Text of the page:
Pasta really does make such a simple mid-week dinner. It’s hearty and carby and the leftovers travel well – what more do you need? True to it’s name, Ottolenghi Simple is filled with interesting and achievable mid-week pasta recipes. One such recipe, is the gigli with chickpeas and za’atar. People are often skeptical about non-Italian flavours with pasta but why limit yourselves. I’ll have anything on toast, so the same applies for pasta.
This simple Ottolenghi recipe lept out from the pages, nestling in my brain, waiting to be cooked one chilly evening. This is often the case with store-cupboard recipes. I have a canny knack for remembering recipes that can be cooked without having to leave the house. I mistakenly recalled this recipe as vegan, but as I started to cook I realised it had anchovies in. I could have left them out, but I always have them in cupboard so despite the veganish thing, I decided to add them.
A simple cook. The onions, garlic, anchovies and other aromatics are fried for a few minutes. The chickpeas are added and cooked for 8 minutes till golden. Pasta can be cooked at this stage. Stock is added and the whole thing is simmered for a further 6 minutes. You can make it ahead, stopping at this 20 minute step. If you’re eating immediately then add the spinach and parsley, allowing the spinach to wilt.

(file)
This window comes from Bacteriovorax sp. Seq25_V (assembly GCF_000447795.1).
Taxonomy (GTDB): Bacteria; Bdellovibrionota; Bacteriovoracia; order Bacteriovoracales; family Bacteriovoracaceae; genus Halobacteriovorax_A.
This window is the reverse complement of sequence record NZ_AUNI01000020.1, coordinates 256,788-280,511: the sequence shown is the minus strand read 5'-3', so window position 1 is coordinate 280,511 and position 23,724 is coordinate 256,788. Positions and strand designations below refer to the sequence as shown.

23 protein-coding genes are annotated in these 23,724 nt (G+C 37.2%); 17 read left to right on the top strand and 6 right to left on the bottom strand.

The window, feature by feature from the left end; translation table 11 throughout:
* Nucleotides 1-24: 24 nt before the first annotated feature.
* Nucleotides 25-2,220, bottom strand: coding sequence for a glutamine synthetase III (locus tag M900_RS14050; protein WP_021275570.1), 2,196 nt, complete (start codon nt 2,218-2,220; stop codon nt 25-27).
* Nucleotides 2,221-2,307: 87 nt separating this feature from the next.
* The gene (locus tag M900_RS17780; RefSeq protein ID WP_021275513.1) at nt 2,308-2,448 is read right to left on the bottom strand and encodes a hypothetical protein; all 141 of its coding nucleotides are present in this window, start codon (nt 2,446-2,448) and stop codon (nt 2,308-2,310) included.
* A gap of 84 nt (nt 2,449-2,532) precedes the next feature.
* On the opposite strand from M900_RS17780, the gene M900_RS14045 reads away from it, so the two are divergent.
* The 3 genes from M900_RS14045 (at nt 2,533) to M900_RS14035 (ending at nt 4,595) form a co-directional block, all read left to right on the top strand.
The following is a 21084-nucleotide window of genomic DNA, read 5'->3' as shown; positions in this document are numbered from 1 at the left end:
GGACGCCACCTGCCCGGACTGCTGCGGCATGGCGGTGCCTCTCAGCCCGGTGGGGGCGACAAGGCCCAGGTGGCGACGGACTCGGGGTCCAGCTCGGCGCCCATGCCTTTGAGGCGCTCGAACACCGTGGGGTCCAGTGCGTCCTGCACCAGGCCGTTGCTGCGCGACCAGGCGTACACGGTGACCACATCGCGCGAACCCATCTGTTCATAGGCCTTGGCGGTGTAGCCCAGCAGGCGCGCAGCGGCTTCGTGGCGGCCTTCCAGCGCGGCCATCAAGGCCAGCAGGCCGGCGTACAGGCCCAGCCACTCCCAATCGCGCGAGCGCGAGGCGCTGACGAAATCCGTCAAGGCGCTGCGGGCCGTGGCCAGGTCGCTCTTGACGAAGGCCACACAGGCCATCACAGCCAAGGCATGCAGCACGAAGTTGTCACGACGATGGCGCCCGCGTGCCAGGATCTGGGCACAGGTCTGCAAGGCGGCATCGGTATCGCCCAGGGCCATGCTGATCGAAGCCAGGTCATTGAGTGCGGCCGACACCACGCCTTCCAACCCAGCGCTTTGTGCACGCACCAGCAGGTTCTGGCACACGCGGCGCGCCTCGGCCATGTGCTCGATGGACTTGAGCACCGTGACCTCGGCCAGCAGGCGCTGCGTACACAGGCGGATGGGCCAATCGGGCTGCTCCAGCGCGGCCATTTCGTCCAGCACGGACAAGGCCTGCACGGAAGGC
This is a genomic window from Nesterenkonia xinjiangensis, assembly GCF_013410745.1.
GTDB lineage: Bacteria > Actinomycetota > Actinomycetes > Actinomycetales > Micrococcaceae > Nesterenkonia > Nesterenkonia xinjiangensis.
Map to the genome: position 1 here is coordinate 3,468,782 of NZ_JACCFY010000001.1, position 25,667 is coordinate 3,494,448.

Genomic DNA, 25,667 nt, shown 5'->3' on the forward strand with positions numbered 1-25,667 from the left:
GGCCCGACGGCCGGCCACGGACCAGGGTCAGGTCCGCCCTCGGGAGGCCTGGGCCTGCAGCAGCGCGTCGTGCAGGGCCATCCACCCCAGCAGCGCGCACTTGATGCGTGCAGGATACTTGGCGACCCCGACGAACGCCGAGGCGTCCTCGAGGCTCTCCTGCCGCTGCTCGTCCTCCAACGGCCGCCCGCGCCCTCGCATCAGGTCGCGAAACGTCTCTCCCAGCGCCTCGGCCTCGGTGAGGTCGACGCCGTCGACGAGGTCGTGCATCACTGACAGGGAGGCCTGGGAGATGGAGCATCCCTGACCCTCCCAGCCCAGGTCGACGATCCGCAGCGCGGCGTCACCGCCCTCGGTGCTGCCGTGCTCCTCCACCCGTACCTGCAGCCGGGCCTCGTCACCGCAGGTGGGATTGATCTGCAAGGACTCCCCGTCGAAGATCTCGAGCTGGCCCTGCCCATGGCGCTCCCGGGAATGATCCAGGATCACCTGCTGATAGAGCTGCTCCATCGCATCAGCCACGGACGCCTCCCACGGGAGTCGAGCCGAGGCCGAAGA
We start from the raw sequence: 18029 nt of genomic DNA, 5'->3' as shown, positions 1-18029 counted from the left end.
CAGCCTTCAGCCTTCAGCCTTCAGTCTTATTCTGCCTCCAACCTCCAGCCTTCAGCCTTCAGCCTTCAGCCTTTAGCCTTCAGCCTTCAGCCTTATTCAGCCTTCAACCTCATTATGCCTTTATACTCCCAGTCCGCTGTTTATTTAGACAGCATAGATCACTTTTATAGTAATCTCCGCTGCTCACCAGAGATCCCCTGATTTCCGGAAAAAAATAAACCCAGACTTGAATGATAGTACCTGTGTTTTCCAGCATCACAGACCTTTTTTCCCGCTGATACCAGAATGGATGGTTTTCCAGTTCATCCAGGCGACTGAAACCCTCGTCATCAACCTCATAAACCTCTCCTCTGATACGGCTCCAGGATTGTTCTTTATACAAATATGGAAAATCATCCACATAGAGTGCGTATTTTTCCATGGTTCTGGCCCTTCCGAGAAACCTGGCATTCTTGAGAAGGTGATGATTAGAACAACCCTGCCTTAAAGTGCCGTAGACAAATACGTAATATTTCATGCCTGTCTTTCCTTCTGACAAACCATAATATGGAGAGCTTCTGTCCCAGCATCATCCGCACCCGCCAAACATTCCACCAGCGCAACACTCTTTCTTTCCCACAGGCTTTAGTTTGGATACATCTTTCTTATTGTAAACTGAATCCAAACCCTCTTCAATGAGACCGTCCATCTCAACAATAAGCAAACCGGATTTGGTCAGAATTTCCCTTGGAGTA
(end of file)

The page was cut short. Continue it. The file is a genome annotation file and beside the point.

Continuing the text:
If it all sounds a bit simple, that’s because it is. 5 minutes of preparation that mostly consists of opening jars and tins. 20 minutes of cooking. The result, a tasty, earthy sauce stirred through the pasta and topped with the nutty, savoury za’atar.
I opted for some festive, multicoloured orecchiette from Lidl’s Italian food week. I thought it would brighten the beige of chickpeas and za’atar but the colours soon dulled as the pasta cooked. I also added double the quantity of spinach, which was still only 100g between 4. Personally, I think the recipe could take even more.
I served the pasta alongside Nigella’s Chilli Cheese Garlic Bread which was maybe a bit too strong alongside the gigli with chickpeas and za’atar. I’d probably opt for something plainer than the cheesy, garlic heaven; maybe a little bit of focaccia? The recipe is very tasty, but not photogenic. An easy, make-ahead dish and future packed lunch to look forward too.
The recipe is in Ottolenghi Simple which I consider a must-buy for carnivores and vegans alike. However, it is also available on the You Magazine website.
This recipe is an easy one to veganise – just swap the anchovy fillets with a table spoon of dark soy sauce and use vegetable instead of chicken stock.